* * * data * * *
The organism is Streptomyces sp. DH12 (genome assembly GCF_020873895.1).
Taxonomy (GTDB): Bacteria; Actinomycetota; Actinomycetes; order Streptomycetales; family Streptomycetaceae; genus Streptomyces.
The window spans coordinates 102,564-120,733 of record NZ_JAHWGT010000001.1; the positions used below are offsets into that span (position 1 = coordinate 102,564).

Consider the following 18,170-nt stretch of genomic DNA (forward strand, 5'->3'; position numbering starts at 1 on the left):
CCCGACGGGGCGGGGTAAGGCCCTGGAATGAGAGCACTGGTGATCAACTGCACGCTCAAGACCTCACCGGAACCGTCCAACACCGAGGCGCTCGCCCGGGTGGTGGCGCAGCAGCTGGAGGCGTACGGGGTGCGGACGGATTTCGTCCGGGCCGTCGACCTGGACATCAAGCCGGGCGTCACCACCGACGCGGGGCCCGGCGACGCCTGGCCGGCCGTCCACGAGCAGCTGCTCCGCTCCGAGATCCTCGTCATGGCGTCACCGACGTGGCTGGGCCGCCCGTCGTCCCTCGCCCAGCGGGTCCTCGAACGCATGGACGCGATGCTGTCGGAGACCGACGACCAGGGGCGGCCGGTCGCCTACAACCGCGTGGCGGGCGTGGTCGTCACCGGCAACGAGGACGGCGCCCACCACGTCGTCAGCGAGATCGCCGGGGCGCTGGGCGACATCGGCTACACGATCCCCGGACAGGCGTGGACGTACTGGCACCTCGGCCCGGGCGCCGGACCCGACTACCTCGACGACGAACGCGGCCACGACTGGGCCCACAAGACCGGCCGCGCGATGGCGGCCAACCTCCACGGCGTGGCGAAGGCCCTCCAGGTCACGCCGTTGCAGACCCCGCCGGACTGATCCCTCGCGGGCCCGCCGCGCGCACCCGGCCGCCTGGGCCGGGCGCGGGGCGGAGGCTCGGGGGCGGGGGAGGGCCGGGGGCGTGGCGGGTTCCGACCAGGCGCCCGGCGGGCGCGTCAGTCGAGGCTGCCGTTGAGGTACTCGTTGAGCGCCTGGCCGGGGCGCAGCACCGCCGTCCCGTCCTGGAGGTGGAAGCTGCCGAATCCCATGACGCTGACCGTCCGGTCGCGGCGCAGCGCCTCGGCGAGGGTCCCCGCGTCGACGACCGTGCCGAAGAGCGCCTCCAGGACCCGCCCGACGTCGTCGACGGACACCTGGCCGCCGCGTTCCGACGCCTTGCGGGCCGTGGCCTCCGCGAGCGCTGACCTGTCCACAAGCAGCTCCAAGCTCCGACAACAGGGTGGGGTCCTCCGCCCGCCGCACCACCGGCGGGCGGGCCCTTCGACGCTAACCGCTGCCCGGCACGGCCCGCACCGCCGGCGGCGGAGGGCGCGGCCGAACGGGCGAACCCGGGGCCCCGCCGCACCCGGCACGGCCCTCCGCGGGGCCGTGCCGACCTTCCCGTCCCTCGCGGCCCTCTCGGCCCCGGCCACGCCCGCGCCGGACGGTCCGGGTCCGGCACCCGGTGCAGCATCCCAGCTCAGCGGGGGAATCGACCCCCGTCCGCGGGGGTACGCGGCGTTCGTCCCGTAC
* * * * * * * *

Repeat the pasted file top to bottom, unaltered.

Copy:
The organism is Streptomyces sp. DH12 (genome assembly GCF_020873895.1).
Taxonomy (GTDB): Bacteria; Actinomycetota; Actinomycetes; order Streptomycetales; family Streptomycetaceae; genus Streptomyces.
The window spans coordinates 102,564-120,733 of record NZ_JAHWGT010000001.1; the positions used below are offsets into that span (position 1 = coordinate 102,564).

Consider the following 18,170-nt stretch of genomic DNA (forward strand, 5'->3'; position numbering starts at 1 on the left):
CCCGACGGGGCGGGGTAAGGCCCTGGAATGAGAGCACTGGTGATCAACTGCACGCTCAAGACCTCACCGGAACCGTCCAACACCGAGGCGCTCGCCCGGGTGGTGGCGCAGCAGCTGGAGGCGTACGGGGTGCGGACGGATTTCGTCCGGGCCGTCGACCTGGACATCAAGCCGGGCGTCACCACCGACGCGGGGCCCGGCGACGCCTGGCCGGCCGTCCACGAGCAGCTGCTCCGCTCCGAGATCCTCGTCATGGCGTCACCGACGTGGCTGGGCCGCCCGTCGTCCCTCGCCCAGCGGGTCCTCGAACGCATGGACGCGATGCTGTCGGAGACCGACGACCAGGGGCGGCCGGTCGCCTACAACCGCGTGGCGGGCGTGGTCGTCACCGGCAACGAGGACGGCGCCCACCACGTCGTCAGCGAGATCGCCGGGGCGCTGGGCGACATCGGCTACACGATCCCCGGACAGGCGTGGACGTACTGGCACCTCGGCCCGGGCGCCGGACCCGACTACCTCGACGACGAACGCGGCCACGACTGGGCCCACAAGACCGGCCGCGCGATGGCGGCCAACCTCCACGGCGTGGCGAAGGCCCTCCAGGTCACGCCGTTGCAGACCCCGCCGGACTGATCCCTCGCGGGCCCGCCGCGCGCACCCGGCCGCCTGGGCCGGGCGCGGGGCGGAGGCTCGGGGGCGGGGGAGGGCCGGGGGCGTGGCGGGTTCCGACCAGGCGCCCGGCGGGCGCGTCAGTCGAGGCTGCCGTTGAGGTACTCGTTGAGCGCCTGGCCGGGGCGCAGCACCGCCGTCCCGTCCTGGAGGTGGAAGCTGCCGAATCCCATGACGCTGACCGTCCGGTCGCGGCGCAGCGCCTCGGCGAGGGTCCCCGCGTCGACGACCGTGCCGAAGAGCGCCTCCAGGACCCGCCCGACGTCGTCGACGGACACCTGGCCGCCGCGTTCCGACGCCTTGCGGGCCGTGGCCTCCGCGAGCGCTGACCTGTCCACAAGCAGCTCCAAGCTCCGACAACAGGGTGGGGTCCTCCGCCCGCCGCACCACCGGCGGGCGGGCCCTTCGACGCTAACCGCTGCCCGGCACGGCCCGCACCGCCGGCGGCGGAGGGCGCGGCCGAACGGGCGAACCCGGGGCCCCGCCGCACCCGGCACGGCCCTCCGCGGGGCCGTGCCGACCTTCCCGTCCCTCGCGGCCCTCTCGGCCCCGGCCACGCCCGCGCCGGACGGTCCGGGTCCGGCACCCGGTGCAGCATCCCAGCTCAGCGGGGGAATCGACCCCCGTCCGCGGGGGTACGCGGCGTTCGTCCCGTAC